Since 7/2014, I have been Associate Professor in Jewish Studies in the Department of Theology and Religious Studies. Previously, I have taught at the University of California, Berkeley, and the Graduate Theological Union, as well as at Rutgers, the State University of New Jersey, New Brunswick.
I hold 2007 Ph.D., from Princeton University, as well as a series of graduate and post-graduate degrees from Princeton University, the University of Amsterdam, and the Université des Sciences Humaines de Strasbourg.
My research focuses on the Talmud and the Qur'an in a broad sense. I am a scholar of the religions of the Late Ancient Near and Middle East, focusing on Judaism, Christianity and Islam from the time of Alexander the Great to the early Caliphates. My current research projects include study of the Qur'an in its Jewish and Christian context and a study of the ways in which the Talmudic rabbis incorporate Christian narratives. I also work on Hellenistic Judaism and on the sociology and anthropology of ancient religion. My research has been generously supported by the Leverhulme Trust, the British Academy, and the Arts and Humanities Research Council.
Please note that I am currently on research leave.
I regularly teach courses on the theory of the study of religion, on the Qur'an in its Jewish and Christian context, as well as introductory and advanced courses on Judaism, ranging from an Introduction to Judaism through the ages to specialized courses in Hellenistic and Rabbinic Judaism.
My courses on the Qur'an focus on the cultural context of the nascent Muslim community, and more particularly how the Qur'anic community reacted to the Christian and Jewish groups it encountered.
In Jewish studies, I present all aspects of Judaism in dialog with the fascinating worlds Jews have inhabited through the ages up to contemporary Europe and Israel. Especially in my upper level classes focusing on the Talmud, I combine a historical approach with a close look at literature and archeology.
I also teach teach approaches to the study of religion, a class that approaches the phenomenon of religion from the point of view of sociology, anthropology, psychology, and post-colonial theory.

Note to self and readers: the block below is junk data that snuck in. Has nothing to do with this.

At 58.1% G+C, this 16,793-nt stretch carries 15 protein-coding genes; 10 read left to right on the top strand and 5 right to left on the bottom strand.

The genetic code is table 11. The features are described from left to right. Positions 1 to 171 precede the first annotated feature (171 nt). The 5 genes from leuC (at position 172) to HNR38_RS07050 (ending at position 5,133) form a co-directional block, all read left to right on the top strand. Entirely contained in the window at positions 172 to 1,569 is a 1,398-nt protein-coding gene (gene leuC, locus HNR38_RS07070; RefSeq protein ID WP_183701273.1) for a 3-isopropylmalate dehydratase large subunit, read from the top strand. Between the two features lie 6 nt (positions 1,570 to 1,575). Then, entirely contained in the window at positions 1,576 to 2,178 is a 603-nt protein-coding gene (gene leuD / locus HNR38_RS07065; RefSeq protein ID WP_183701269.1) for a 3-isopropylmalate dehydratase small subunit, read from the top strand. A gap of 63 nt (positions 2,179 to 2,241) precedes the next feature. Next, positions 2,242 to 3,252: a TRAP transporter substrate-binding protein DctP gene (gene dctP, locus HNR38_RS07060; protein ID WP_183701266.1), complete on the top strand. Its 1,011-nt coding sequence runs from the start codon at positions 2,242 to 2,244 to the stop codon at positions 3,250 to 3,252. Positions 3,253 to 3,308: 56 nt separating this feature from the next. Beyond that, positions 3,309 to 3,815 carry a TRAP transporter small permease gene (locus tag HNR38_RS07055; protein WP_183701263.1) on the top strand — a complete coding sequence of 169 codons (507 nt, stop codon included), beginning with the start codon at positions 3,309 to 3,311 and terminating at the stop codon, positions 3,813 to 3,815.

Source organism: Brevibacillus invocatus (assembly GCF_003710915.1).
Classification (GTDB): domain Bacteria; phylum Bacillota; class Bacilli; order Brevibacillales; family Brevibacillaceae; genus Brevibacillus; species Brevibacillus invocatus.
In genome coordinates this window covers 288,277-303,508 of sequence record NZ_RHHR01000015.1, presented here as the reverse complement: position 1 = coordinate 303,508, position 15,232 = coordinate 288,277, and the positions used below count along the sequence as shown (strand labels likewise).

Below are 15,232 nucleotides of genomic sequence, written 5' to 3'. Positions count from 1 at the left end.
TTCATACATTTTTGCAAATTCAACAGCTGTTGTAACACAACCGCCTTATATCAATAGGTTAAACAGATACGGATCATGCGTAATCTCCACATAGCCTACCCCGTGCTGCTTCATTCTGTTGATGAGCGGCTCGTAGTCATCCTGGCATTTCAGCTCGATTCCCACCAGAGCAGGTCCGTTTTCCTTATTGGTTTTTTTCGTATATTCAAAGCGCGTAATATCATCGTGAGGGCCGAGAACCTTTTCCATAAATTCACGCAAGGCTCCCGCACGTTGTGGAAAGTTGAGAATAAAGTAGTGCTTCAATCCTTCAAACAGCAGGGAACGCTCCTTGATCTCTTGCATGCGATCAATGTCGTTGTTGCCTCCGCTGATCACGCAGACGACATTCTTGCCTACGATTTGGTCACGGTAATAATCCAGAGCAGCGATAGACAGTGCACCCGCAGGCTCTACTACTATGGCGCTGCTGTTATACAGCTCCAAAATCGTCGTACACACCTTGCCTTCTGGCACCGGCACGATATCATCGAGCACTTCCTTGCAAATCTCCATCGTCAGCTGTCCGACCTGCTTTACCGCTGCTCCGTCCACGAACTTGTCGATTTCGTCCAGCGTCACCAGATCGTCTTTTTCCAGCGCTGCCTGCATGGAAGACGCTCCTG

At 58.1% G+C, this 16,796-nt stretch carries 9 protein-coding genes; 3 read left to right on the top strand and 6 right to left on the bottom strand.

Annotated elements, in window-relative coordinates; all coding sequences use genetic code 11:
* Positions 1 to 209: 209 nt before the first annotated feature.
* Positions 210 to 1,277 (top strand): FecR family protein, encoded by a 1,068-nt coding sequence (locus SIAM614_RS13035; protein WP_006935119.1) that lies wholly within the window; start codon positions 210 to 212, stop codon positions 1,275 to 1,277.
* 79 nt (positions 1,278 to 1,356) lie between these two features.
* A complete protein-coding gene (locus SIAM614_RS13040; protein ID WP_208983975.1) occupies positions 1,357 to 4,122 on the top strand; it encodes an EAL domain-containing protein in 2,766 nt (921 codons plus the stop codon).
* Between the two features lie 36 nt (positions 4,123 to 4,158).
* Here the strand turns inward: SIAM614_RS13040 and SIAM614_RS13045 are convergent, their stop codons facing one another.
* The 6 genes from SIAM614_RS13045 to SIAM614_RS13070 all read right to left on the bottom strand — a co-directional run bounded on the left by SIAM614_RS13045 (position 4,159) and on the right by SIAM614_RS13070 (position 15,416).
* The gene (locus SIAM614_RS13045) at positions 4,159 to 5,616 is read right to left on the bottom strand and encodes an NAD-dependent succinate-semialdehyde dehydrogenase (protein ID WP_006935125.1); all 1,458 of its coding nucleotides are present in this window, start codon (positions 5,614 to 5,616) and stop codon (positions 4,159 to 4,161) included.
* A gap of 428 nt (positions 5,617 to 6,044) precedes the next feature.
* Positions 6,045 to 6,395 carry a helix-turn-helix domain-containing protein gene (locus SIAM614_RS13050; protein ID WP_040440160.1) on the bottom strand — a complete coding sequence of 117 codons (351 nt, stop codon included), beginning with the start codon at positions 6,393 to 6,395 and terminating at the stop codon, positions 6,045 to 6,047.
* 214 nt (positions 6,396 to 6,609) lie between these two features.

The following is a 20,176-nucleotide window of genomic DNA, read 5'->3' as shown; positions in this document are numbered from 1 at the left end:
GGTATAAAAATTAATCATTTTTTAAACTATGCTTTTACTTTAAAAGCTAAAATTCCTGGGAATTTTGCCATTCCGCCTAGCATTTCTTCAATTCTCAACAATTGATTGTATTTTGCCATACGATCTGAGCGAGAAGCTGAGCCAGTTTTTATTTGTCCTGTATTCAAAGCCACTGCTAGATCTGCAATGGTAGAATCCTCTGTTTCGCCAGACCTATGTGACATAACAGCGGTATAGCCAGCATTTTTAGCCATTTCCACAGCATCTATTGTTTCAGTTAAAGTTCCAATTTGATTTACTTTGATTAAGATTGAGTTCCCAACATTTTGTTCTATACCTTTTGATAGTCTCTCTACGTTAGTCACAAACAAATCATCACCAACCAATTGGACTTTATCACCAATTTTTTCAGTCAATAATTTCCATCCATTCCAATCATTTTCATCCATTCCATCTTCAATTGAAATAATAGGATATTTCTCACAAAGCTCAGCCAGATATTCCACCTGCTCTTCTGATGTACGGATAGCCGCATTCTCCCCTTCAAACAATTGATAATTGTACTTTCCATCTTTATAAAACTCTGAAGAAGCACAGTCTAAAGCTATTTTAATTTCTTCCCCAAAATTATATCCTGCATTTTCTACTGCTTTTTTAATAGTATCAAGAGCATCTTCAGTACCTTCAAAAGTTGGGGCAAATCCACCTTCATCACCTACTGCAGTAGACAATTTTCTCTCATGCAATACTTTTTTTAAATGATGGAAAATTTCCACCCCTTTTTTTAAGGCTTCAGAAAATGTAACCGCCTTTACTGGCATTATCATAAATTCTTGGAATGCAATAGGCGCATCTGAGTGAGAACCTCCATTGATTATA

In the context of a British Academy Fellowship, I am currently working on the Qur'an in its Jewish and Christian context; in a longer term project made possible by the Leverhulme Trust, I am equally… read more
ZELLENTIN, H.M., ed., 2013. Artapanus: Edition, Translation, and Commentary. Brill's New Jacoby Brill.
PhD, MRes, and MA by research supervision
I welcome applications for post-graduate studies in the fields of Late Antique religions, Talmud and Qur'an. I am open to research proposals on Jewish, Christian and early Islamic cultures focusing on any aspect of the religious history. I am currently co-supervising (with Dr. Jon Hoover) several theses on Ibn Taymiyya and on Muslim views of Jesus; past MA and PhD I have supervised focused on Hellenistic and rabbinic Jewish as well as on Qur'anic studies. Click for details on the PhD, MRes, and MA by research supervision.
I will consider any serious research proposal. In order to start a conversation, feel free to send me a drafted proposal, along with a sample of your best work. Topics of special interest include the following:
The Qur'an in its Jewish and Christian contexts
Qur'anic chronology and the history of the nascent Muslim community
Purity law in Judaism, Christianity, and Islam
The development of Talmudic literature
Rabbis in the Roman and Sasanian Context
Jewish texts in Christian garb, such as the Protoevangelion of James, the Gospel of Matthew, and the (Pseudo-)Clementine Homilies
The normal PhD programme consists of three years of full-time study at full tuition fees or six years of part-time study at half tuition fees. The MRes and MA by research consist of one year full-time at full fees or two years part-time at half fees. Click for full-time fees.
International students should consult our International Office website and staff for further logistical and practical information on coming to Nottingham.
For information about fees and funding for both UK/EU and international students in Theology and Religious Studies click here, for a useful outside website click here.
Please pay special attending to the AHRC Midlands3Cities funding for UK/EU students. The deadline for AHRC M3C funding applications will likely be in January 2017, by which time students must have applied for a place to study and have provided two references to a university within the DTP. For full details of eligibility, funding and research supervision areas please click here.
In the context of a British Academy Fellowship, I am currently working on the Qur'an in its Jewish and Christian context; in a longer term project made possible by the Leverhulme Trust, I am equally analyzing rabbinic reactions to the Christianization of the Roman Empire (see below, future research). I have an ongoing broader interest in Talmudic and Qur'anic literature as well as in Hellenistic Judaism, especially in Jewish texts in Christian garb and in Jewish retellings of Christian texts.
Arts and Humanities Research Council Early Career Fellowship: The Qur'an's Legal Culture (2013)
The project seeks to assess the history of thought and jurisprudence throughout late antique Judaism and Christianity that helped prepare the Qur'an's unique legal culture. The research project includes a collaboration with the Cambridge Inter-Faith Programme at the Faculty of the Divinity at the University of Cambridge, which housed a workshop on "Jesus and the Law in Judaism, Christianity, and Islam;" a collaboration with the Quran seminar at the Department of Theology at the University of Notre Dame; and a conference titled "Return to the Origins: the Qur'an's Reformation of Judaism and Christianity," at the University of Nottingham. Related publications include a monograph on the the Qur'an's legal culture, the publication of the conference proceedings, and contributions to the a collaborative Quran Commentary edited by Gabriel Said Reynolds and Mehdi Azaiez.